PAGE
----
I grew up in a Kodak town, where all our Dads worked for Kodak. I've seen this before.
That's exactly what happened with the Record Industry, they were making a killing for so long and the internet disrupted it, rather than embrace it, they went into kill or be killed mode, trying to sue everyone etc. Their markup on the costs of supporting an artist and funding album creation was ludicrous, they're still working on adapting to the new world but it's been such a slow process.
HUGE companies fell. its no different to think adobe can as well.
You guys need to realise that Adobe isn't living off Lightroom in the $10 photography subscription. Photoshop, illustrator, indesign, after effects, Substance, etc - all of these are industry standard packages with little credible competition.
Dolby would have to be thoroughly retarded to go after end users. Adobe is just trying to shift responsibility away from themselves and onto consumers.
I only agree with the first half of this. I also think it is highly unlikely that Dolby would go after consumers (although they would possibly go after large enterprises). However, I don't agree that Adobe is trying to shift responsibility away from themselves.
They are making consumers aware that there is a relationship between consumer and third party that the consumer is probably unaware of (because who reads all the terms and conditions of their software license agreement, right?) and that that relationship has changed.
It's one of the downsides of a subscription model, but it is certainly not unique to the Adobe version of the subscription model. You don't just subscribe to the headline product but to every third party that the product relies on. In many ways, Adobe are unlucky to have become the first highly public victim of this because I don't think it has been widely recognised as a problem by either consumers or software vendors before now.
But, if you check the terms of any other SaaS product you may be using such as Office 365, you'll find opportunities for a similar situation to arise.
Its' Customer Appreciation Day at Adobe. I hear you, Adobe.
been using C1 since it came out for my own work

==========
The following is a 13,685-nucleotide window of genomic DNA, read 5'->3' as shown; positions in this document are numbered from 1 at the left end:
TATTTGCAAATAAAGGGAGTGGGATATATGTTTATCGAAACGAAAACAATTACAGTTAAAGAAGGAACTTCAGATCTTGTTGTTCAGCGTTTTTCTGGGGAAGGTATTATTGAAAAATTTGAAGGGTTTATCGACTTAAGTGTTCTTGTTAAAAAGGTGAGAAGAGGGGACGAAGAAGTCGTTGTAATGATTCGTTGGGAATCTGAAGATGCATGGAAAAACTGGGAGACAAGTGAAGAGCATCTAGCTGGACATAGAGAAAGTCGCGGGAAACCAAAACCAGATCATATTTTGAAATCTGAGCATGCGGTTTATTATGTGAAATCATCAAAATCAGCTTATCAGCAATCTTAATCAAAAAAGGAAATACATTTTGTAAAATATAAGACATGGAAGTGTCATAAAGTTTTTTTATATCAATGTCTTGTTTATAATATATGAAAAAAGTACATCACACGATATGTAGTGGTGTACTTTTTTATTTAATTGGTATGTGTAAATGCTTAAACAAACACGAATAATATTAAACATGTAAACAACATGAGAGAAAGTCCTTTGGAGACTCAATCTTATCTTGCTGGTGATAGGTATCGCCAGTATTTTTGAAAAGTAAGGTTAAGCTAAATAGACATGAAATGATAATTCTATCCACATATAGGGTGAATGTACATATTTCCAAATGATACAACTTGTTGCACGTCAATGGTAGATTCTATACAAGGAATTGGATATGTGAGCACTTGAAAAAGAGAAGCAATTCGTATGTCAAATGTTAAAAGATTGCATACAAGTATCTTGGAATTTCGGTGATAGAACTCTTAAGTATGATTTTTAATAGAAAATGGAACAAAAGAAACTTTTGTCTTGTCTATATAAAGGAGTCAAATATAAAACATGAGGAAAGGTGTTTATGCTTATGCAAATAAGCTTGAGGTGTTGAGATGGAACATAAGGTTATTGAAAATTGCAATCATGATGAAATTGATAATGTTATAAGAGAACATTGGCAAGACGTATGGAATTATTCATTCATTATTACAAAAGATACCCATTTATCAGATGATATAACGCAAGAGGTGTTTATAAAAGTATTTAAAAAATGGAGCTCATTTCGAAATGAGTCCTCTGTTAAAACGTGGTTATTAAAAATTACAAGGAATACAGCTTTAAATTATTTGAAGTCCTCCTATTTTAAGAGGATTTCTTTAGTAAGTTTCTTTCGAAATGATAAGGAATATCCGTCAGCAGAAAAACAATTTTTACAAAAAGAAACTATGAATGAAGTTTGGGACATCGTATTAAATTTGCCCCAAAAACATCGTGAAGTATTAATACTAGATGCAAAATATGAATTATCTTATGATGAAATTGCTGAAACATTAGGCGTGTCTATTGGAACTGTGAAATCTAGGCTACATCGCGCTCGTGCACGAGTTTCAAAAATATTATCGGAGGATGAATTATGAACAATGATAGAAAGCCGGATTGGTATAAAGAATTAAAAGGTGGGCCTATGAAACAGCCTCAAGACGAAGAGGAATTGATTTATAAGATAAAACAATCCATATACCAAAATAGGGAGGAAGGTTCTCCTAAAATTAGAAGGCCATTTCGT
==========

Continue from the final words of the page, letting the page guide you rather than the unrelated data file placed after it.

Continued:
PS is tough since its so strong so much out there the other apps still fall short for now ?
our small design company where we need to offer companies certain files and adobe is the standard
also InDesign is unique enough Quark lost out long ago to it so why go backwards ? if anything Affinity has the chance of being budget adobe with its other apps ?
at this point for a working biz its not to bad yet BUT who knows
said this before its the tiny companies not offering much like password program wanting monthly and forcing users in bad work around ways to go sub
THEY are the biggest rip offs IMHO
Actually, Zoner Photo Studio X comes with an integrated editor with layers, masks & various blending modes as well.
In my opinion, if Adobe is going to limit Creative Cloud subscribers access to the two most recent versions of Photoshop (using the Creative Cloud Desktop app) They really need to start focusing more on getting rid of bugs prior to releasing updates. I've had nothing but erratic issues with Photoshop CC 2019. I used to update promptly when a new version was released, now I'm always hesitant because I never know what kind of issues I'll run into.
Adobe is being sued for copyright infringement and in order to no longer infringe they need you to stop using the older software. I would think that compensating customers rather than threatening them would be the course.
Expiration of End user right to use licensing seems to be directly tied to the cloud model of rental software use with term limits. Bet few saw this coming. The contractual agreement most likely defines limitations that include Adobe revoking the end user's right to use, should 3rd party licenses expire.
Imagine if this license relationship existed in the software of your new automobile or worse yet, aircraft flight system. It would suck that you couldn't legally operate the machine because the licenses had expired.
Ok Adobe thanks so much for looking out for me, I'll take my chances with Dolby - in the meantime go pound sand.
Never cared for the subscription models of software companies. I won’t subscribe to those company’s products. I can still do majority of my photography editing using CS6 and other newer software from other companies. Other than CS6 I don’t use or will purchase Adobe products. Too many good alternatives.
logic would suggest the best solution would for Adobe to provide a free upgrade to more recent versions to mitigate the legal threat from Dolby
Don't see why people get so mad over this issue specifically.
It's like renting a car and getting a call that you have to return to the station and exchange it for a different one because there might be a problem they were just made aware of. You paid for a car, you still get to use a car.
Annoying yes, not the end of the world.
#1 Adobe didn't double their subscription price.
#2 this affects animate (Flash) and has nothing to do with Photoshop or Lightroom or anything a "photographer" uses in said subscription price.